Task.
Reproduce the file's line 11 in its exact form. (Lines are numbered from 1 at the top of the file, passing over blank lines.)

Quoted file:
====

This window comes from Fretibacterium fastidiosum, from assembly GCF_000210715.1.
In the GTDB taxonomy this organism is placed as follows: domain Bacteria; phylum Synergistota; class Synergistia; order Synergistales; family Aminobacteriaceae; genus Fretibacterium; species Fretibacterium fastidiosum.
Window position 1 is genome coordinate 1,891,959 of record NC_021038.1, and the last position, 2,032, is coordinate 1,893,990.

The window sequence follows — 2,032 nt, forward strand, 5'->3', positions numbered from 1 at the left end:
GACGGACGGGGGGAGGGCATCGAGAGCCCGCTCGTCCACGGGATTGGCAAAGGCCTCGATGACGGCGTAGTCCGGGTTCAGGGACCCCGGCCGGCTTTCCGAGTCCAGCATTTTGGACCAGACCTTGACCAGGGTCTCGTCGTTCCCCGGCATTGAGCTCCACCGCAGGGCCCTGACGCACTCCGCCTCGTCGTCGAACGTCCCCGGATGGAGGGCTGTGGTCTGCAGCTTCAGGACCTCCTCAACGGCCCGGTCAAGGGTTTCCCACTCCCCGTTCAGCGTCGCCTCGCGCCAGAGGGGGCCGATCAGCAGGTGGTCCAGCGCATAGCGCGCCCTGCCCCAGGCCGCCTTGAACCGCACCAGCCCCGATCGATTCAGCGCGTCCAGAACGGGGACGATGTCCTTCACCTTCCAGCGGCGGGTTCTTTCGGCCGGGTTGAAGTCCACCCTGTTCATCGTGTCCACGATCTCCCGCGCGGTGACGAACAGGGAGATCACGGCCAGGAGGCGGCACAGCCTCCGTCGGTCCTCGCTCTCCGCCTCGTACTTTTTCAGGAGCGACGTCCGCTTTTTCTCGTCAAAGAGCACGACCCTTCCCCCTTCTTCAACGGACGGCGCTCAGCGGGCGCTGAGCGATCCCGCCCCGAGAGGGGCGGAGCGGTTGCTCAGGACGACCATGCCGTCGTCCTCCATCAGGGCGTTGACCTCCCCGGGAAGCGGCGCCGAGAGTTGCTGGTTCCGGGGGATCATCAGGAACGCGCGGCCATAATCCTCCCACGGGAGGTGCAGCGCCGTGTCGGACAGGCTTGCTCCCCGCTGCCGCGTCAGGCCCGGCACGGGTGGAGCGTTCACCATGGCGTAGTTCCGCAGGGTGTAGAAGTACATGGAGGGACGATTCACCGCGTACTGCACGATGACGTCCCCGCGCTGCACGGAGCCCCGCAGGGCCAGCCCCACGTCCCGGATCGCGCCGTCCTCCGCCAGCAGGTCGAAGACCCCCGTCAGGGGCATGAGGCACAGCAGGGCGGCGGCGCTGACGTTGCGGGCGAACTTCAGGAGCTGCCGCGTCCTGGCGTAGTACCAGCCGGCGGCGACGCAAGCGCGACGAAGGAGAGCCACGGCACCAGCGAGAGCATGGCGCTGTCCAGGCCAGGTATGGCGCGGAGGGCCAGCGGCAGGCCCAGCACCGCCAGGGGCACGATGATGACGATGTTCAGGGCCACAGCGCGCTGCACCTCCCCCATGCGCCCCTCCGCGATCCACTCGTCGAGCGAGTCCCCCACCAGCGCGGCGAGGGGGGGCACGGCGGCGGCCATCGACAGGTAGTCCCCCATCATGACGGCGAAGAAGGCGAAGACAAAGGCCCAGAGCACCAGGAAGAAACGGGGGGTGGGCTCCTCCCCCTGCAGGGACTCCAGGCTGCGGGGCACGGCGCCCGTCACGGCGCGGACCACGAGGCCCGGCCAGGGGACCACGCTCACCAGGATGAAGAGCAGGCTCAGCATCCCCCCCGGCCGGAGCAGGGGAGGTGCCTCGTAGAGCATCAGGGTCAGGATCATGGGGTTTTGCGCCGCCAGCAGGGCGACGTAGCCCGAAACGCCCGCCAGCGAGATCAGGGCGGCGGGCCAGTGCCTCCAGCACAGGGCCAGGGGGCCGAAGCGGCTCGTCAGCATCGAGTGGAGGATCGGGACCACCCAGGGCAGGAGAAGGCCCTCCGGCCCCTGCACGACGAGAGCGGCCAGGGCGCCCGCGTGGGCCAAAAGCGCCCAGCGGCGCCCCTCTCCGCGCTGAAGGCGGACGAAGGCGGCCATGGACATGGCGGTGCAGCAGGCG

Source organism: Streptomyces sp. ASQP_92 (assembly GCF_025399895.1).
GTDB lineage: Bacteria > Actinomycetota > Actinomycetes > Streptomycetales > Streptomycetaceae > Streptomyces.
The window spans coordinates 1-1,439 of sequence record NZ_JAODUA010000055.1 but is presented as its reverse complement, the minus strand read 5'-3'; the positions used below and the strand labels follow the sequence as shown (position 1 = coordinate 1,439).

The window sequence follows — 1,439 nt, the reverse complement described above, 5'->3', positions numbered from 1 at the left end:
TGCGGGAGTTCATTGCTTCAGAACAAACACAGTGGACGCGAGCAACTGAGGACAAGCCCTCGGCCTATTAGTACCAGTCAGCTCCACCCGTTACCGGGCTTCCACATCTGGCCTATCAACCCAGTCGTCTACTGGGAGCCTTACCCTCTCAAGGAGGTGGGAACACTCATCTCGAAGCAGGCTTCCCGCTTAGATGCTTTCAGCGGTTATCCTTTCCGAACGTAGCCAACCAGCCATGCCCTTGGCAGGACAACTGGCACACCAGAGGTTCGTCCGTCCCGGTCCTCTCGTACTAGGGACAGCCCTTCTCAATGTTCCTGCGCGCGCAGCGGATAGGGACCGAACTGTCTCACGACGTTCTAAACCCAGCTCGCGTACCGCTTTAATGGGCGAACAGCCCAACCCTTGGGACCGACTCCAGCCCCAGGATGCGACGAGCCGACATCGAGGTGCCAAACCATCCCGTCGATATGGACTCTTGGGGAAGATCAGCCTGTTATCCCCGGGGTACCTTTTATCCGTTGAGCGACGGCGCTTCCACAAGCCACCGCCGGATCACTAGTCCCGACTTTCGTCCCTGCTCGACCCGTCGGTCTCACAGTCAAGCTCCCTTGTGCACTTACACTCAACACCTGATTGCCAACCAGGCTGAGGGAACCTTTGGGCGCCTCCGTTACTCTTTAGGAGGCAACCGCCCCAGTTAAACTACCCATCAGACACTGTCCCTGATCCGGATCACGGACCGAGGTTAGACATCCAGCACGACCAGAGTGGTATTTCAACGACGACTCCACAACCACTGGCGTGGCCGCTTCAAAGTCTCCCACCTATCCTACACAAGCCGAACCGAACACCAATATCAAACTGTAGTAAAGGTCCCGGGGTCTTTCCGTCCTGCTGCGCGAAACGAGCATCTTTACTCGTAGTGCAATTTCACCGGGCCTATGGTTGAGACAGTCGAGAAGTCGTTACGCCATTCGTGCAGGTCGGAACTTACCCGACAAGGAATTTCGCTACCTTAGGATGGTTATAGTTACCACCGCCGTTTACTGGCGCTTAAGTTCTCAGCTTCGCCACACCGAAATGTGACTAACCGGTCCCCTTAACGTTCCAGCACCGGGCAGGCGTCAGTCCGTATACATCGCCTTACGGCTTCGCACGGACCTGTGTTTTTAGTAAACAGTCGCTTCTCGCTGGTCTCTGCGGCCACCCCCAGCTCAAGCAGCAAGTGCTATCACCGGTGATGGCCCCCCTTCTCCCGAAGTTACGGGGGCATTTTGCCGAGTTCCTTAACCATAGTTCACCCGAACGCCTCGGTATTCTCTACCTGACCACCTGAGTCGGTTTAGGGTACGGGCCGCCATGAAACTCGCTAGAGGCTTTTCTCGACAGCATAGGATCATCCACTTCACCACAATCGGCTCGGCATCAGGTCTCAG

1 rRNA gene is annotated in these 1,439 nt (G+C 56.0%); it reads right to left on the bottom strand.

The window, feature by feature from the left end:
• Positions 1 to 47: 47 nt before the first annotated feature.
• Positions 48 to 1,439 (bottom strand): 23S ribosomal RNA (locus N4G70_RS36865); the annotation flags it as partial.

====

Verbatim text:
1 rRNA gene is annotated in these 1,439 nt (G+C 56.0%); it reads right to left on the bottom strand.